While there were many agreements on what Alabama deserves most, there were also differences. Higher education, which was the fifth highest priority for black voters, didn’t rank in the top ten for white voters.

While white voters ranked improving the state’s image as their tenth priority, it was not included on the list from black voters.

Included among the top ten priorities were healthcare, poverty and homelessness, crime and public safety, and tax reform.

The PARCA report was compiled of two different surveys. PARCA and Samford University partnered to conduct surveys that received 150 responses. The second survey was conducted through a partnership of PARCA and the University of South Alabama where surveyors took part in 468 interviews.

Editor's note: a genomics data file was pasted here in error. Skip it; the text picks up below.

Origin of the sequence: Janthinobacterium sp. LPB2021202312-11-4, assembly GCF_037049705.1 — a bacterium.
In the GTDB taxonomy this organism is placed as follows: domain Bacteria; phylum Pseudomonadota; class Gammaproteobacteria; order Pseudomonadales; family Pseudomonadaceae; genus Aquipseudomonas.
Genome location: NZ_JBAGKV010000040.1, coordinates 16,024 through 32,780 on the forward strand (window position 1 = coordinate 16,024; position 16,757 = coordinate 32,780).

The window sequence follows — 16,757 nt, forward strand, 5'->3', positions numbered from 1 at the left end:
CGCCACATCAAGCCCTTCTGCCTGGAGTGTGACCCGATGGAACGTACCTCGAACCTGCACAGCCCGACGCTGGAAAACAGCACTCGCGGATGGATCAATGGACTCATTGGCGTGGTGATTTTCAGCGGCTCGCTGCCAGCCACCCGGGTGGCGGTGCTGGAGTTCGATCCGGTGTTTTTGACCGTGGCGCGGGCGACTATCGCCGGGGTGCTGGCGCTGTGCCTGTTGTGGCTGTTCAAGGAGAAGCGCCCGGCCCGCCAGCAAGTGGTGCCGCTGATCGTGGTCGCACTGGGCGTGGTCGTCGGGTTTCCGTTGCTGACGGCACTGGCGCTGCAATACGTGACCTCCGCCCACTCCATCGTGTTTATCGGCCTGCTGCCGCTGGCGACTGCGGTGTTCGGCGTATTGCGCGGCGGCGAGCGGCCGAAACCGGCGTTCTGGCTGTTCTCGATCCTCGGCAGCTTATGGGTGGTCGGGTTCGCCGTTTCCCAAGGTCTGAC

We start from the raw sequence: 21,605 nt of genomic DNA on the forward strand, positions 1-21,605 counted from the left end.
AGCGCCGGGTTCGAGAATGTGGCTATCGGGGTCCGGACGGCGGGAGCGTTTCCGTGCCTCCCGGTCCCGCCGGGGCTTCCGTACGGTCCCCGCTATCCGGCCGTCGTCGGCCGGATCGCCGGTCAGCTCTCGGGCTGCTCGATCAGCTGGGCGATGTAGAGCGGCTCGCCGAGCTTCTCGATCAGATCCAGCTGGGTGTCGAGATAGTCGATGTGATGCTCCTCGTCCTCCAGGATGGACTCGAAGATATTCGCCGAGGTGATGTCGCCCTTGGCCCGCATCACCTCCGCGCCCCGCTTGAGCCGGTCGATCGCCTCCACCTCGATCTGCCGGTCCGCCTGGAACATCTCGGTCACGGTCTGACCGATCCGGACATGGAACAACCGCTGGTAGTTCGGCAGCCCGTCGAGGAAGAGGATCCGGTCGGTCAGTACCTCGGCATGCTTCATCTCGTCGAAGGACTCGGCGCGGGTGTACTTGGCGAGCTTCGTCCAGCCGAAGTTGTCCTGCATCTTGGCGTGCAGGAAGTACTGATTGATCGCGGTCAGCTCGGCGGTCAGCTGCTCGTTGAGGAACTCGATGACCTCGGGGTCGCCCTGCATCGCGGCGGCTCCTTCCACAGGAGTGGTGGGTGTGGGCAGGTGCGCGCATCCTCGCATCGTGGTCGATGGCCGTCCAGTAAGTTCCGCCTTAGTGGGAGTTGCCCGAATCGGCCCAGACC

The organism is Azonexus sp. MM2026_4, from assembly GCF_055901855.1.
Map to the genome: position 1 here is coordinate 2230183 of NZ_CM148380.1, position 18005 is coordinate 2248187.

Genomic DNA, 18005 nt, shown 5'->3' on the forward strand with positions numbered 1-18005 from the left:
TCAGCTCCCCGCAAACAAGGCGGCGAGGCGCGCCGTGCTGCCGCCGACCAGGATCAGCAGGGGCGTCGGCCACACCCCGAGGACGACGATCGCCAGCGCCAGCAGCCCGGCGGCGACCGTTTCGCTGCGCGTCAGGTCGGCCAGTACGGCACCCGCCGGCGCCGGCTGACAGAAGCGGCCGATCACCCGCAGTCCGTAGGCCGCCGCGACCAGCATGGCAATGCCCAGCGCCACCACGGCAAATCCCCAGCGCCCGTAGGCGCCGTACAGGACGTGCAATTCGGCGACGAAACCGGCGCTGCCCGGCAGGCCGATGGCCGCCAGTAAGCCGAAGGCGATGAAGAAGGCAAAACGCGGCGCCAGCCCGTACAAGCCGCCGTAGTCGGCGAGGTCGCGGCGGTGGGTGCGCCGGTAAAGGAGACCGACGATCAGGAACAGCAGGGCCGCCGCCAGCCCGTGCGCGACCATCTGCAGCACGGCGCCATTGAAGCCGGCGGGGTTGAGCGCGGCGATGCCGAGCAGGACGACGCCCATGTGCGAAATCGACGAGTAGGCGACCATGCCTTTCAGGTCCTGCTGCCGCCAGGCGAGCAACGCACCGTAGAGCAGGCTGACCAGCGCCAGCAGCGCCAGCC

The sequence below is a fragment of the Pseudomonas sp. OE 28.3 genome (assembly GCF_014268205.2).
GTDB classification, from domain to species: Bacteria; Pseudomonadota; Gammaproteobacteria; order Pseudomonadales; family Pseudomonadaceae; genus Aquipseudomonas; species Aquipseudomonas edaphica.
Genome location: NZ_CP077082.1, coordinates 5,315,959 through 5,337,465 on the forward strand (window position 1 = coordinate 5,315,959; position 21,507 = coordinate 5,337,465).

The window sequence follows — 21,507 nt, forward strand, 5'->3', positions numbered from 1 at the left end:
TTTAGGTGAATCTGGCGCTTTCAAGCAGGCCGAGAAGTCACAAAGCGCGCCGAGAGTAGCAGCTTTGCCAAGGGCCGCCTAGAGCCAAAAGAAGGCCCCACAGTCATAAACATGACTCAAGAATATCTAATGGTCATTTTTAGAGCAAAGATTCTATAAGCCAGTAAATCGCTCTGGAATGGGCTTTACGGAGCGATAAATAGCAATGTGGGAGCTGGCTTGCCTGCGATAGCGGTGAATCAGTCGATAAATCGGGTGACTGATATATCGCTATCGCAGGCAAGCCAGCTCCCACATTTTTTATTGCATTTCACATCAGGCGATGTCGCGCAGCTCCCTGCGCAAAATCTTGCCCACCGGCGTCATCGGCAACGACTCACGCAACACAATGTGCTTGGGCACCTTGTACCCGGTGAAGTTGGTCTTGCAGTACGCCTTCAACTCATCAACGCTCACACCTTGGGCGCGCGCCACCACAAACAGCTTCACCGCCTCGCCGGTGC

Alabama must capitalize on this opportunity. This is the perfect time for Alabama to come together as one and serve all communities by focusing on the issues that mean most to almost all of the people in Alabama.

For too long, our country has been divided because of political and personal differences. Race relations in the south have not always been the best, but now the opportunity to unite as one lies in the near future.

Alabama’s elected officials must focus on what means most to the people in this state. These are issues that we ALL can agree on. Alabama ranks 47th in education among other states. That’s terrible. It is time to focus on educating the children of Alabama and ensure that they lead this country to success.

Health and substance abuse also ranked among the top 10 priorities for Alabama voters and I can understand why. Substance abuse is very common in Alabama and that’s something we need to work on correcting. Too many families are being torn about due to the lack of awareness and understanding of what certain substances can do to an individual’s life.

For once, I can say that I am happy to see that Alabama voters, whether white or black, or Republican or Democrat, share similar ideology when it comes to deciding what issues need the most attention in our state.